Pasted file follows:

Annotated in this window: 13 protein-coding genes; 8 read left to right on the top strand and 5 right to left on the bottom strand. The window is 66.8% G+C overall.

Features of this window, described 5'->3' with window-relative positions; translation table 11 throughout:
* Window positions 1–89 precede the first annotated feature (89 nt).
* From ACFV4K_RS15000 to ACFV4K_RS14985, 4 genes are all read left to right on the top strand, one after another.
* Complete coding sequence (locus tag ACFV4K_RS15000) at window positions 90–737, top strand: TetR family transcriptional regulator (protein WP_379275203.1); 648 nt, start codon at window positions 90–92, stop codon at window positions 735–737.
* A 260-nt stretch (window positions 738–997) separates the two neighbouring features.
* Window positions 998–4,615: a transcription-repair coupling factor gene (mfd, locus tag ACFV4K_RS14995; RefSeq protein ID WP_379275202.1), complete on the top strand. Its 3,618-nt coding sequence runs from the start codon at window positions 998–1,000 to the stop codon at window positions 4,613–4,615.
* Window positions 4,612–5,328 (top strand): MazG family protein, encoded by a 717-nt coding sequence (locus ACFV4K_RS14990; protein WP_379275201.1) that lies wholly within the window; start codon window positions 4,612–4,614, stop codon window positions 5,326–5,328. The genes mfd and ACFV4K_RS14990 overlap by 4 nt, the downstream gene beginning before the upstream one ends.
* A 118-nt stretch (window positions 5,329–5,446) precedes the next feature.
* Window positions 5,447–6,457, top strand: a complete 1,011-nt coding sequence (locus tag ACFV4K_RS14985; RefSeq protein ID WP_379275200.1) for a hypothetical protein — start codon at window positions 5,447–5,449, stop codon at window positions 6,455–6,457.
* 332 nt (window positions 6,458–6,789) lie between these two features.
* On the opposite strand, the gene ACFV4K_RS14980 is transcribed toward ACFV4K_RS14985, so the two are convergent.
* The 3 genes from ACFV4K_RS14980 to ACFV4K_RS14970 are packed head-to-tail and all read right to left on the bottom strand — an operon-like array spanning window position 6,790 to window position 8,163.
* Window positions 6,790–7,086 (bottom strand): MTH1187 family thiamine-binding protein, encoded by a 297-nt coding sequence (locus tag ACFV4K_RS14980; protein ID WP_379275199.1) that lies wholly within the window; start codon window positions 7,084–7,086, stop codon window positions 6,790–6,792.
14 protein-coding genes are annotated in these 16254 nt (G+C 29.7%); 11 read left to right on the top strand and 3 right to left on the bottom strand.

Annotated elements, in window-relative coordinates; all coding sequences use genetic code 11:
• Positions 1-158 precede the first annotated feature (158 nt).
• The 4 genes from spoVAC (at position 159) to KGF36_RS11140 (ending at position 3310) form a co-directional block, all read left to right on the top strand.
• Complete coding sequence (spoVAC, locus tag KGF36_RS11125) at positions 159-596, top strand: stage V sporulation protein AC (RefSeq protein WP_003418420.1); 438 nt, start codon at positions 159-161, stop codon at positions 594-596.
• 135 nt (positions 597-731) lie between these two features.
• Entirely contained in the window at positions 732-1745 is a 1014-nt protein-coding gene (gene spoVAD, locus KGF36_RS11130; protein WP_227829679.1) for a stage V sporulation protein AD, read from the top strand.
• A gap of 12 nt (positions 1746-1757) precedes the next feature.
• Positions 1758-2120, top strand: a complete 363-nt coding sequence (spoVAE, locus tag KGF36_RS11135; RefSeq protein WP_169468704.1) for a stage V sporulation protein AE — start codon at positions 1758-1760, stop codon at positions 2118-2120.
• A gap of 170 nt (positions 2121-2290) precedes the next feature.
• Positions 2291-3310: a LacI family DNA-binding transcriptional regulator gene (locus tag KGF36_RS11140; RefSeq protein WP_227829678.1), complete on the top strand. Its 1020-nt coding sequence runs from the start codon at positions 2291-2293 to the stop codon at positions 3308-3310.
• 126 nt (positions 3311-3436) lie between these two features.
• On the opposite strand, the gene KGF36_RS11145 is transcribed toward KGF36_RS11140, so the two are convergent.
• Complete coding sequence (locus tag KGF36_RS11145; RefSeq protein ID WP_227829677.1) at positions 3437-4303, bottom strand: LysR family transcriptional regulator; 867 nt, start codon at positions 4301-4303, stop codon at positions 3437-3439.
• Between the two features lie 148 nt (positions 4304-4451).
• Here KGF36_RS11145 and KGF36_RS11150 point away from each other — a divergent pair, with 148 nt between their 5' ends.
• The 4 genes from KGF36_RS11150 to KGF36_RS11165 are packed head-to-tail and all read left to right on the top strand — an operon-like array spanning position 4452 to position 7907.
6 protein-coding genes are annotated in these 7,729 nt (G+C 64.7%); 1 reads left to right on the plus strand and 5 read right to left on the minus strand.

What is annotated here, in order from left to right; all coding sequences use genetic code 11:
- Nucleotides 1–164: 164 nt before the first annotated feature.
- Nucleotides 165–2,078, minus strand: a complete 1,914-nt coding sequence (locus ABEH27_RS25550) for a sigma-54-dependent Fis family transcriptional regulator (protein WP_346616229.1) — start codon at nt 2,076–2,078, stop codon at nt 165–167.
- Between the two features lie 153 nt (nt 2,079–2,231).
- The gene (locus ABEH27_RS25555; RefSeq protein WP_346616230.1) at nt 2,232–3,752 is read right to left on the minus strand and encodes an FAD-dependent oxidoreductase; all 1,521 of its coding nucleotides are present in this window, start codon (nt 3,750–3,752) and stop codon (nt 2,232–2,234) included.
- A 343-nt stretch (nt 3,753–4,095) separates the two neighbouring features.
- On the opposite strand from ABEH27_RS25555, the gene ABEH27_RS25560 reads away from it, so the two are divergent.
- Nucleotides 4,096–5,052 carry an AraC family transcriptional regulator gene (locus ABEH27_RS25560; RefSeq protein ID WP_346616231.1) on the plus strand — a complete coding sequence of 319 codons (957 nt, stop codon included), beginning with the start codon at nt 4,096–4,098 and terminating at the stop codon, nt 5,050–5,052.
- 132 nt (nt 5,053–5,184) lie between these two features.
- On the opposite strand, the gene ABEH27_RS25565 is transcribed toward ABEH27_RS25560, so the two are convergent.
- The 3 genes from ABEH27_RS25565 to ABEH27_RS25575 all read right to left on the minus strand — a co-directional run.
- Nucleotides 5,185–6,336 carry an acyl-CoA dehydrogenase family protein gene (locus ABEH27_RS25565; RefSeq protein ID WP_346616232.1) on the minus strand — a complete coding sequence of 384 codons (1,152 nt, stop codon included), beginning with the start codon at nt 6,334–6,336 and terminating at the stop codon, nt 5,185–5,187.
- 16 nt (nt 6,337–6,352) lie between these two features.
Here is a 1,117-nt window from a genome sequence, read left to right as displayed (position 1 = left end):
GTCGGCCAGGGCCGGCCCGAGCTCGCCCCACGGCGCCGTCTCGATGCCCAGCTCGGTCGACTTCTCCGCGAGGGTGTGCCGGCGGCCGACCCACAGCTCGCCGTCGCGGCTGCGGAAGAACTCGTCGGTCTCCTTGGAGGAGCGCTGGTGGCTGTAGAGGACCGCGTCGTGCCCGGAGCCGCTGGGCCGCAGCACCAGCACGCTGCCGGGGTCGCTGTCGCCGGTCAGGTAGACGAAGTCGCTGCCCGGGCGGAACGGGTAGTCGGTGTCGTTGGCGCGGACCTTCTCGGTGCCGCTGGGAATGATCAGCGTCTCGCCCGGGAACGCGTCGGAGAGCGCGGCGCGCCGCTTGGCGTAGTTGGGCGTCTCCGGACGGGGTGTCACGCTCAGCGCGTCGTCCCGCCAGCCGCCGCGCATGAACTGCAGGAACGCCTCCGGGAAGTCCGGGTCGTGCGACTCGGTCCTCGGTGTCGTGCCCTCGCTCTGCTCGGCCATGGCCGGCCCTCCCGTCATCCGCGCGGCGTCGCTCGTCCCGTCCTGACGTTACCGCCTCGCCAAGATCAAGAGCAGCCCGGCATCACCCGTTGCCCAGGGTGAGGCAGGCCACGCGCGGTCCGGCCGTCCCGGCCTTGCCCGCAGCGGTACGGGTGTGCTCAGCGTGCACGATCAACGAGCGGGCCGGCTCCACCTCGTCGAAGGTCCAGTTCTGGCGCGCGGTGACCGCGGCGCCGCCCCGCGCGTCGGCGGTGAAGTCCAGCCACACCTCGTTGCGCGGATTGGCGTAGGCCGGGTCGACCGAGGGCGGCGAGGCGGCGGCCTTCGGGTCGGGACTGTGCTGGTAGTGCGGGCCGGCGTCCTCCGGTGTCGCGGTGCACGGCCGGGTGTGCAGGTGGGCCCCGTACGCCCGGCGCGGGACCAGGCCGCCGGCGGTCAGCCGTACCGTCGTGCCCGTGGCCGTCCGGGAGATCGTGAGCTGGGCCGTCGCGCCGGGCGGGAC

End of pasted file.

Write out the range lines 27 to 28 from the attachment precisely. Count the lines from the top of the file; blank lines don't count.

• On the opposite strand, the gene KGF36_RS11145 is transcribed toward KGF36_RS11140, so the two are convergent.
• Complete coding sequence (locus tag KGF36_RS11145; RefSeq protein ID WP_227829677.1) at positions 3437-4303, bottom strand: LysR family transcriptional regulator; 867 nt, start codon at positions 4301-4303, stop codon at positions 3437-3439.